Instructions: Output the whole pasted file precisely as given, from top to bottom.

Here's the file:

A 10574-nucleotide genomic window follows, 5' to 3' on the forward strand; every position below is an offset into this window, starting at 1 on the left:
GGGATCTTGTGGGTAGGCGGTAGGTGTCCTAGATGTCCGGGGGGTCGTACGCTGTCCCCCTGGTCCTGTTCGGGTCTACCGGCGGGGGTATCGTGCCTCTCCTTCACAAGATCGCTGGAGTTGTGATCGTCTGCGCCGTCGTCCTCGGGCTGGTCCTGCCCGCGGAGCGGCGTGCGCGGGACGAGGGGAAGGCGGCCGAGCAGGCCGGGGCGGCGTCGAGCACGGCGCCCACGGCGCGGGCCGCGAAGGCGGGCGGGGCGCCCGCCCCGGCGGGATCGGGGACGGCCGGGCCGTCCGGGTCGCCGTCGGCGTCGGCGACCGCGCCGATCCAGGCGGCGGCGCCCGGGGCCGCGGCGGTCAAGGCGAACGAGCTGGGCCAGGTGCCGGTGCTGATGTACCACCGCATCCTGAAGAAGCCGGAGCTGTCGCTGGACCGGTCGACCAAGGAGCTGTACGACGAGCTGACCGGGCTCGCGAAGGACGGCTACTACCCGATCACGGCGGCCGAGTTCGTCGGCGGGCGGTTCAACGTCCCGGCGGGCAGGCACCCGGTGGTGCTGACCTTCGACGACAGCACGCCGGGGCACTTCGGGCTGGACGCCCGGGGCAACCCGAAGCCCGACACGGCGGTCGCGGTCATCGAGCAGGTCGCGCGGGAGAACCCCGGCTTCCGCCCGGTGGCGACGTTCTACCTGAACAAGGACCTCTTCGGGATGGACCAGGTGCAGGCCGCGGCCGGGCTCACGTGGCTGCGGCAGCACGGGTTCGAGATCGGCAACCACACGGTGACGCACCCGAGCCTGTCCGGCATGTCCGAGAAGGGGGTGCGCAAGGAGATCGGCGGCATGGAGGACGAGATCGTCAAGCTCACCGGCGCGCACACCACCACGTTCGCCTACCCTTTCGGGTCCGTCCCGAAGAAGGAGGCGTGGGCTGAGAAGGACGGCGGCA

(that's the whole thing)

A 10574-nucleotide genomic window follows, 5' to 3' on the forward strand; every position below is an offset into this window, starting at 1 on the left:
GGGATCTTGTGGGTAGGCGGTAGGTGTCCTAGATGTCCGGGGGGTCGTACGCTGTCCCCCTGGTCCTGTTCGGGTCTACCGGCGGGGGTATCGTGCCTCTCCTTCACAAGATCGCTGGAGTTGTGATCGTCTGCGCCGTCGTCCTCGGGCTGGTCCTGCCCGCGGAGCGGCGTGCGCGGGACGAGGGGAAGGCGGCCGAGCAGGCCGGGGCGGCGTCGAGCACGGCGCCCACGGCGCGGGCCGCGAAGGCGGGCGGGGCGCCCGCCCCGGCGGGATCGGGGACGGCCGGGCCGTCCGGGTCGCCGTCGGCGTCGGCGACCGCGCCGATCCAGGCGGCGGCGCCCGGGGCCGCGGCGGTCAAGGCGAACGAGCTGGGCCAGGTGCCGGTGCTGATGTACCACCGCATCCTGAAGAAGCCGGAGCTGTCGCTGGACCGGTCGACCAAGGAGCTGTACGACGAGCTGACCGGGCTCGCGAAGGACGGCTACTACCCGATCACGGCGGCCGAGTTCGTCGGCGGGCGGTTCAACGTCCCGGCGGGCAGGCACCCGGTGGTGCTGACCTTCGACGACAGCACGCCGGGGCACTTCGGGCTGGACGCCCGGGGCAACCCGAAGCCCGACACGGCGGTCGCGGTCATCGAGCAGGTCGCGCGGGAGAACCCCGGCTTCCGCCCGGTGGCGACGTTCTACCTGAACAAGGACCTCTTCGGGATGGACCAGGTGCAGGCCGCGGCCGGGCTCACGTGGCTGCGGCAGCACGGGTTCGAGATCGGCAACCACACGGTGACGCACCCGAGCCTGTCCGGCATGTCCGAGAAGGGGGTGCGCAAGGAGATCGGCGGCATGGAGGACGAGATCGTCAAGCTCACCGGCGCGCACACCACCACGTTCGCCTACCCTTTCGGGTCCGTCCCGAAGAAGGAGGCGTGGGCTGAGAAGGACGGCGGCA